Asian Bank cuts growth forecastArchive
MANILA: The Asian Development Bank (ADB) on Thursday trimmed its growth forecasts for China and developing Asia this year and next owing to weakness in the world’s number two economy.
However, it said a pick-up in investment and the removal of red tape in India’s economy would continue to boost growth in the country but urged New Delhi must continue with its reforms.
After a slow first half, full-year GDP growth in China is now estimated at 7 per cent this year and 6.8pc next year, the Manila-based lender said in a statement.
That compares with its March estimate of 7.2pc in 2015 and 7pc next year.
“Slower growth in (China) is likely to have a noticeable effect on the rest of Asia given its size and its close links with other countries in the region,” chief ADB economist Wei Shang-Jin said.
Weaker-than-expected external demand, a declining working-age population and rising wages were all factors in the slowing growth of the Asian economic powerhouse, he added.
Beijing on Wednesday said its economy grew 7pc in April-June, the same as the previous three months and in line with its target for the year.
However, that would mark the slowest pace since 1990, a year after the Tiananmen Square crackdown.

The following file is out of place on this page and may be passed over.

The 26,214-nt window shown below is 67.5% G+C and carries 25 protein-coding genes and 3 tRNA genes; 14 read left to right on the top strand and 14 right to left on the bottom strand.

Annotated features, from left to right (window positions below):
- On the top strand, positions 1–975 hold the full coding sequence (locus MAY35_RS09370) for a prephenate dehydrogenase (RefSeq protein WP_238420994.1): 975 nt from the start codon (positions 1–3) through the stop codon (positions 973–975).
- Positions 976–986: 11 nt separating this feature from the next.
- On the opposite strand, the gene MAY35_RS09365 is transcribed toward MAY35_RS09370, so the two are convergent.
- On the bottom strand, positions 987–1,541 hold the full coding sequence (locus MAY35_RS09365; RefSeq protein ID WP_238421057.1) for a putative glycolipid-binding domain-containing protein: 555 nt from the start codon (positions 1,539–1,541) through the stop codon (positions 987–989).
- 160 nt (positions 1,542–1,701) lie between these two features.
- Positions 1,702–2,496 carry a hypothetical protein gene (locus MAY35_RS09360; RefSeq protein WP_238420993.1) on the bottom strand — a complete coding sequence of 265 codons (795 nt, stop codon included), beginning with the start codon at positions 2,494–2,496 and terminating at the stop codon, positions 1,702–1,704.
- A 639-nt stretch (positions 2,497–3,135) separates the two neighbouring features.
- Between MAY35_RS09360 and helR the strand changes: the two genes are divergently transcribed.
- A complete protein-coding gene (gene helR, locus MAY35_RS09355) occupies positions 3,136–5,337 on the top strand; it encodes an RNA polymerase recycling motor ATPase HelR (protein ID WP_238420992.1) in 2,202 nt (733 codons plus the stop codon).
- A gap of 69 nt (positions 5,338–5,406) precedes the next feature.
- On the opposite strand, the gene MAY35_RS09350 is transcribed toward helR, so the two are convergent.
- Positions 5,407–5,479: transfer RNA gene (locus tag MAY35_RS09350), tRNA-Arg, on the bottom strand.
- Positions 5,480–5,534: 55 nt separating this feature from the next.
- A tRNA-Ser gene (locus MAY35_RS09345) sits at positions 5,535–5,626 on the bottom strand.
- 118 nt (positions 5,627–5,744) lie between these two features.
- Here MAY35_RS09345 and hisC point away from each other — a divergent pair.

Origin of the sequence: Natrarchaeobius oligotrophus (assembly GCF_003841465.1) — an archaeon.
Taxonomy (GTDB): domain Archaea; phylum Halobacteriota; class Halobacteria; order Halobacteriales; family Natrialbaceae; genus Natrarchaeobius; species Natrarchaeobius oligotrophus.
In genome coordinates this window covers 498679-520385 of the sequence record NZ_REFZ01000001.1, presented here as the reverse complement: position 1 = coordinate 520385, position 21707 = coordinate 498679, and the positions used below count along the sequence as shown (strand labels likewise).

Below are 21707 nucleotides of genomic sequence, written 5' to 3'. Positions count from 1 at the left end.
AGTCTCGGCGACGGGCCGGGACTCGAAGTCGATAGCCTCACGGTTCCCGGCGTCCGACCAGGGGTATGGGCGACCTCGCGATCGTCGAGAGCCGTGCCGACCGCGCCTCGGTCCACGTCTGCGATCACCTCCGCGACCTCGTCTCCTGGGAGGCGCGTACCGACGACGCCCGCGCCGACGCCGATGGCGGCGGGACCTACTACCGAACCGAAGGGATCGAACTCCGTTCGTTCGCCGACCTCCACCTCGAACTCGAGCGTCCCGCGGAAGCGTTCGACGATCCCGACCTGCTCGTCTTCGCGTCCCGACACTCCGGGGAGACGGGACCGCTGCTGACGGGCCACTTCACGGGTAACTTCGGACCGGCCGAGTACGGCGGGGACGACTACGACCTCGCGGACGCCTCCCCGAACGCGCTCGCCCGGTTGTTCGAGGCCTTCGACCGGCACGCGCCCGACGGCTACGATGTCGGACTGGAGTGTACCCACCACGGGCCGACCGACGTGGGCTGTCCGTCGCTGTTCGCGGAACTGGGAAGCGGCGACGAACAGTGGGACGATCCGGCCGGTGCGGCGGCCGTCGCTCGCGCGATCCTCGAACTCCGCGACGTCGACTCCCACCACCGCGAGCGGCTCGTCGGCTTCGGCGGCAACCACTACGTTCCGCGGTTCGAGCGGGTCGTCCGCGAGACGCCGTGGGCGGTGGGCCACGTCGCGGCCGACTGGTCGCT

Developing Asia as a whole is now expected to grow 6.1pc this year and 6.2pc in 2016, the ADB said, slower than the 6.3pc previously predicted for each year.
Inflation was revised down to 2.4pc from 2.6pc this year, with the 2016 forecast of 3pc unchanged.
Softness in major industrialised economies should lead to growth in East Asia — including China, Taiwan, South Korea and Hong Kong — to ease to 6.2pc this year instead of 6.5pc, the bank said.
It did not say if its 2016 forecast of 6.3pc growth for the sub-region was changed.
Forecasts for India were unchanged at 7.8pc in 2015 and 8.2pc in 2016, backed by a healthy monsoon and new investments.
Growth next year will be driven by continued service-sector expansion and “the removal of procedural bottlenecks that have hampered investment”, the bank said.
However, it added “risks to growth prospects could emerge from further delay in passing some legislation crucial to easing land acquisition for industry and to implementing a uniform goods and services tax”.
India’s advance would help South Asian growth rise to 7.3pc this year instead of 7.2pc, the ADB said, with better-than-expected growth in Bangladesh balancing a quake-induced slowdown in Nepal. In 2016 the sub-region should grow 7.6pc, unchanged from March’s forecast.
Southeast Asia’s economic growth forecast was cut to 4.6pc this year from 4.9pc, and 5.1pc next year from 5.3pc.
Lower global commodity prices and the Russian recession will dampen growth in Central Asia, with the 2016 growth cut to 4.2pc from 4.5pc, but 2015’s forecast of 3.5pc was unchanged.
Published in Dawn, July 17th, 2015
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